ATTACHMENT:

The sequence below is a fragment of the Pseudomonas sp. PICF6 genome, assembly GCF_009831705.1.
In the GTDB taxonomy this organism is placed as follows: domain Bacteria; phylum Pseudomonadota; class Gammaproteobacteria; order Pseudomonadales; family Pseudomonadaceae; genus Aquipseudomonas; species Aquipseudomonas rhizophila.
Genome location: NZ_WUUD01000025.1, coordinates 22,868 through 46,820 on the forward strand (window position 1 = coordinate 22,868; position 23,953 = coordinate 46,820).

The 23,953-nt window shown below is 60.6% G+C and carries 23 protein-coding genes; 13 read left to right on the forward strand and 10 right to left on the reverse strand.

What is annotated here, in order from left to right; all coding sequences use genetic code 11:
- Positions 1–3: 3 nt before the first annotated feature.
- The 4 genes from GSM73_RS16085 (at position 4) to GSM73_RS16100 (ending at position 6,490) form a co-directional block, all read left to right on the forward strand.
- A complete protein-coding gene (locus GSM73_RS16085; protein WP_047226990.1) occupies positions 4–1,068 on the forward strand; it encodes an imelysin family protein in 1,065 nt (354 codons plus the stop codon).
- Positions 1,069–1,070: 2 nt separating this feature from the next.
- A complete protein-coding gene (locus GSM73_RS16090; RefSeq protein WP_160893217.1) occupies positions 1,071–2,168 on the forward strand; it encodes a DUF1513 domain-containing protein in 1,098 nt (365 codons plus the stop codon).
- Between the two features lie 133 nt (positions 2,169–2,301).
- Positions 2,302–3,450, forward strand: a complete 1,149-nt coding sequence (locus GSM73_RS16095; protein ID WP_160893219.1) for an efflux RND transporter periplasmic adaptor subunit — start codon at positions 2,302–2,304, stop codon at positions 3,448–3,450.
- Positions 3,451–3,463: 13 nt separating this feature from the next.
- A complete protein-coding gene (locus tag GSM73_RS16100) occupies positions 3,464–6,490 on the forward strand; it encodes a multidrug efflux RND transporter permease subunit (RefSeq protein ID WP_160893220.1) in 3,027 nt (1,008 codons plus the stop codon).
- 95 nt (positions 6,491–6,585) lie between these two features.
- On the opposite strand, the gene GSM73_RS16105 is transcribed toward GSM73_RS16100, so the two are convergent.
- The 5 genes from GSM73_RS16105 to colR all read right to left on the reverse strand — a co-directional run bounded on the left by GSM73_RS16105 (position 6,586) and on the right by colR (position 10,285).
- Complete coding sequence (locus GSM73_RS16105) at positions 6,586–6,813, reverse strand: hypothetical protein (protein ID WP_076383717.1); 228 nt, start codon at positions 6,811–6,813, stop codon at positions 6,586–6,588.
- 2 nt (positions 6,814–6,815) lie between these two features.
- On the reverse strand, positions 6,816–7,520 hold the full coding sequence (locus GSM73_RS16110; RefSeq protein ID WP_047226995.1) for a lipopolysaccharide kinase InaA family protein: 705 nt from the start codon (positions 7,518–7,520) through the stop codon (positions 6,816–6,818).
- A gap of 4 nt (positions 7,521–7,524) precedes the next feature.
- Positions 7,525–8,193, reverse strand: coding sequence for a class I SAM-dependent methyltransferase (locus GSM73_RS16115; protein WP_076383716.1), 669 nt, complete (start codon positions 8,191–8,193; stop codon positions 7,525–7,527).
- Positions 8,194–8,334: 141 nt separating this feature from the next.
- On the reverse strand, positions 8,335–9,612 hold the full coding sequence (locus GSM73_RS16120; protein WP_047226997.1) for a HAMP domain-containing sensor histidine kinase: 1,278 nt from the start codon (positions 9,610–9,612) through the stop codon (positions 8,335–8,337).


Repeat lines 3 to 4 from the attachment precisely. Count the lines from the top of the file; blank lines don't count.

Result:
Genome location: NZ_WUUD01000025.1, coordinates 22,868 through 46,820 on the forward strand (window position 1 = coordinate 22,868; position 23,953 = coordinate 46,820).

The 23,953-nt window shown below is 60.6% G+C and carries 23 protein-coding genes; 13 read left to right on the forward strand and 10 right to left on the reverse strand.